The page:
Did you know?
Babies have pads on their elbows that protect their feet by keeping them elevated until they fledge.

Monday, August 8, 2016

Pacific Giant Salamander

Photo Credit: Jeffrey Marsten
The Pacific giant salamander is the largest terrestrial salamander in North America. Although it lives in a limited area of British Columbia’s southwest, the Chilliwack River watershed, this species ranges along the U.S. Pacific coast from Washington to northern California, where it may be known as the Coastal Giant Salamander. Known for its “bark” and its bite if attacked, this amphibian has two phases of life: the larval state in an aquatic environment; and the metamorphosed adult state, in either an aquatic or terrestrial environment.

The smooth skin of an adult often has a light tan, copper, gold or grey marbling against a dark brown or black ground color. In British Columbia, the marbling effect is absent from the throat and underside of the limbs. It has four legs and a strong, distinct head with large eyes; it has teeth in both jaws. The tail is not round, but flattened laterally, like an eel, which aids in swimming.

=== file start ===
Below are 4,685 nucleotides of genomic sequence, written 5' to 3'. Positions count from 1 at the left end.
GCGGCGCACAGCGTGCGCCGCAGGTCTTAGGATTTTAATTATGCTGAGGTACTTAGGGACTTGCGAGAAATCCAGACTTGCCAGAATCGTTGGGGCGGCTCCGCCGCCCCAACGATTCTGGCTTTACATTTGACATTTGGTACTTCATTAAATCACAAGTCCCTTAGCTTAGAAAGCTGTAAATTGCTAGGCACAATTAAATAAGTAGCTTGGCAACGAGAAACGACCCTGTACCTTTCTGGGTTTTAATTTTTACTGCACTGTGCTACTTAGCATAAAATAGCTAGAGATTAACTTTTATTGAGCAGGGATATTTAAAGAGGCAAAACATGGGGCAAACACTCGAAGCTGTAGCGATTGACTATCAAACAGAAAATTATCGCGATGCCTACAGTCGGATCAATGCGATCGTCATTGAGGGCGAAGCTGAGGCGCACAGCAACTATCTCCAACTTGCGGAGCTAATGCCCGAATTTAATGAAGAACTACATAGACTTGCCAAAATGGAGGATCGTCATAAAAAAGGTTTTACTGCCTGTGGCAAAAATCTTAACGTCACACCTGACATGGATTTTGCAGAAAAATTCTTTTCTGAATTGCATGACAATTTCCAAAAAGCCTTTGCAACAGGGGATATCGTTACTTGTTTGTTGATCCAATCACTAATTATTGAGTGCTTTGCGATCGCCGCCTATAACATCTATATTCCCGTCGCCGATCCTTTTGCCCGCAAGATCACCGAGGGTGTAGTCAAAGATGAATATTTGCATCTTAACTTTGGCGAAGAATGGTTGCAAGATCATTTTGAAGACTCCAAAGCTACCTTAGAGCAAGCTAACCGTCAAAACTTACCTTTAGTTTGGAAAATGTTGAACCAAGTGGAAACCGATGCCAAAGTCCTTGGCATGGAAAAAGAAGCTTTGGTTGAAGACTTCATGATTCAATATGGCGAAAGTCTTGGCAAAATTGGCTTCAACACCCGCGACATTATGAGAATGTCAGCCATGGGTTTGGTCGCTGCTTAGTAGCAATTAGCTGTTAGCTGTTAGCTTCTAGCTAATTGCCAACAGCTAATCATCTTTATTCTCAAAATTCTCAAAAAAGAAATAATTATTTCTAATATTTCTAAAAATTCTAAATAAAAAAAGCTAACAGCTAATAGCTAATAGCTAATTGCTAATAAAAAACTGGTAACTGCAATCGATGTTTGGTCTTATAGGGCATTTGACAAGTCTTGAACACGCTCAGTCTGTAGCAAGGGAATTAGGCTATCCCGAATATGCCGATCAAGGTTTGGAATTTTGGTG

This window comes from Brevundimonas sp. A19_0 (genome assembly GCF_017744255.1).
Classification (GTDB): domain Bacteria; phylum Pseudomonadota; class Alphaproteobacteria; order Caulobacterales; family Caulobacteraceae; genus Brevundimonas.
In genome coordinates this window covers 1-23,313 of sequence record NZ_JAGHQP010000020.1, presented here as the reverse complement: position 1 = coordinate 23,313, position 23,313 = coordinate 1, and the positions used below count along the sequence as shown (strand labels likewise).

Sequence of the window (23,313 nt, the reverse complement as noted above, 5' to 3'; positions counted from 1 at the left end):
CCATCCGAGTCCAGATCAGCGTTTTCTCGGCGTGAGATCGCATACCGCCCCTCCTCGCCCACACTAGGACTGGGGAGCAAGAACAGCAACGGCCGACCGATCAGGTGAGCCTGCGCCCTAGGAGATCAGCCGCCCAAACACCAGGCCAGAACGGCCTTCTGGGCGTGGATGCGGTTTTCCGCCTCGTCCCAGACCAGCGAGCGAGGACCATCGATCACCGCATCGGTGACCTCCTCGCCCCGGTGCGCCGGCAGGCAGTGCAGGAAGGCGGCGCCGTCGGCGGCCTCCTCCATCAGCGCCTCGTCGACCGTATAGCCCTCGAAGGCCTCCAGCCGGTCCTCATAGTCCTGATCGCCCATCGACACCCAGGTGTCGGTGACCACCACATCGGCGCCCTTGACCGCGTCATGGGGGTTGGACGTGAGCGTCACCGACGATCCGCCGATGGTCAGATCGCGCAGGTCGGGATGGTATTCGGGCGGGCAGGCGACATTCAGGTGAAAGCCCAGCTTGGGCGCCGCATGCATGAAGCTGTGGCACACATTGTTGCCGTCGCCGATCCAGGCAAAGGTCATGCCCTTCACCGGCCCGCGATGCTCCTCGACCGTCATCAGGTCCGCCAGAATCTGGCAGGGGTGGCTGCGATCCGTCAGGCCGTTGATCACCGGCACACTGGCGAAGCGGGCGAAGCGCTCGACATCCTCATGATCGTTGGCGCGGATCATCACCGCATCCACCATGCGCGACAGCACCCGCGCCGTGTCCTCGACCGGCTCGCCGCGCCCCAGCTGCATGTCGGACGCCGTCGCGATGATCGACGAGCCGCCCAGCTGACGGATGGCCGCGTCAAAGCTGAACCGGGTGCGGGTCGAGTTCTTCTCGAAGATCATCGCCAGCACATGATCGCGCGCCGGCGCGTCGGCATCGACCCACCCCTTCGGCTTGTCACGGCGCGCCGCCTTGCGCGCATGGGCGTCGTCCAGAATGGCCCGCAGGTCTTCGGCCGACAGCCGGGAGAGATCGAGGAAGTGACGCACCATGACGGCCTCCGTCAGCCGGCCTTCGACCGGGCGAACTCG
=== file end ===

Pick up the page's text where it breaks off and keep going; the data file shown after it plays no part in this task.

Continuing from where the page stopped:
Did you know?
The adult Pacific giant salamander leads a sedentary life, but can move a distance of 10.8–54 yards at a time in a short period of activity. Active at night, during the warm rainy season, the salamander can move across the forest floor, occasionally climb a short distance up the bark of trees, and burrow to a depth of 20 feet.

Monday, August 1, 2016

Earthworm

Photo Credit: commons.wikimedia.org
An earthworm is a tube-shaped, segmented worm.arthworms are commonly found living in soil, feeding on live and dead organic matter. An earthworm's digestive system runs through the length of its body. It conducts respiration through its skin. It has a double transport system composed of coelomic fluid that moves within the fluid-filled coelom and a simple, closed blood circulatory system. It has a central and a peripheral nervous system. The central nervous system consists of two ganglia above the mouth, one on either side, connected to a nerve cord running back along its length to motor neurons and sensory cells in each segment. Large numbers of chemoreceptors are concentrated near its mouth. Circumferential and longitudinal muscles on the periphery of each segment enable the worm to move. Similar sets of muscles line the gut, and their actions move the digesting food toward the worm's anus.

Did you know?
Earthworms are hermaphrodites—each individual carries both male and female sex organs. They lack either an internal skeleton or exoskeleton, but maintain their structure with fluid-filled coelom chambers that function as a hydrostatic skeleton.